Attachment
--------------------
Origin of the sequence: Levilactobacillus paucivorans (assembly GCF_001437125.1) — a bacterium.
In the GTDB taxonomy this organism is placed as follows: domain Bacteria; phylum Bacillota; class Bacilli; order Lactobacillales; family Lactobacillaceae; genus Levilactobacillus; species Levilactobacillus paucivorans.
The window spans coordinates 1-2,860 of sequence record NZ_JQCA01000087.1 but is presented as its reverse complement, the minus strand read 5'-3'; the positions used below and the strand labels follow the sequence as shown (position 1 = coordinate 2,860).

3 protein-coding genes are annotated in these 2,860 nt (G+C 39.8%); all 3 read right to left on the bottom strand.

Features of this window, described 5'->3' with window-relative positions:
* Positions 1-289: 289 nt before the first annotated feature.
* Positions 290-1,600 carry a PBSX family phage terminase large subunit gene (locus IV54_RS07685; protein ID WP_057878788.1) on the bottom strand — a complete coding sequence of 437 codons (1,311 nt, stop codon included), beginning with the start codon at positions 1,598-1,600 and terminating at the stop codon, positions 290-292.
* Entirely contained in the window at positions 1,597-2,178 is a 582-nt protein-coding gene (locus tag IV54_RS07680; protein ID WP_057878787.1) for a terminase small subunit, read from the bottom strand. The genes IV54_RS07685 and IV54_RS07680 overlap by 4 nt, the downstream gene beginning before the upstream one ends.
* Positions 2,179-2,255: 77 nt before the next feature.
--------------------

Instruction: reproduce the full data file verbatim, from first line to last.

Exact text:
Origin of the sequence: Levilactobacillus paucivorans (assembly GCF_001437125.1) — a bacterium.
In the GTDB taxonomy this organism is placed as follows: domain Bacteria; phylum Bacillota; class Bacilli; order Lactobacillales; family Lactobacillaceae; genus Levilactobacillus; species Levilactobacillus paucivorans.
The window spans coordinates 1-2,860 of sequence record NZ_JQCA01000087.1 but is presented as its reverse complement, the minus strand read 5'-3'; the positions used below and the strand labels follow the sequence as shown (position 1 = coordinate 2,860).

3 protein-coding genes are annotated in these 2,860 nt (G+C 39.8%); all 3 read right to left on the bottom strand.

Features of this window, described 5'->3' with window-relative positions:
* Positions 1-289: 289 nt before the first annotated feature.
* Positions 290-1,600 carry a PBSX family phage terminase large subunit gene (locus IV54_RS07685; protein ID WP_057878788.1) on the bottom strand — a complete coding sequence of 437 codons (1,311 nt, stop codon included), beginning with the start codon at positions 1,598-1,600 and terminating at the stop codon, positions 290-292.
* Entirely contained in the window at positions 1,597-2,178 is a 582-nt protein-coding gene (locus tag IV54_RS07680; protein ID WP_057878787.1) for a terminase small subunit, read from the bottom strand. The genes IV54_RS07685 and IV54_RS07680 overlap by 4 nt, the downstream gene beginning before the upstream one ends.
* Positions 2,179-2,255: 77 nt before the next feature.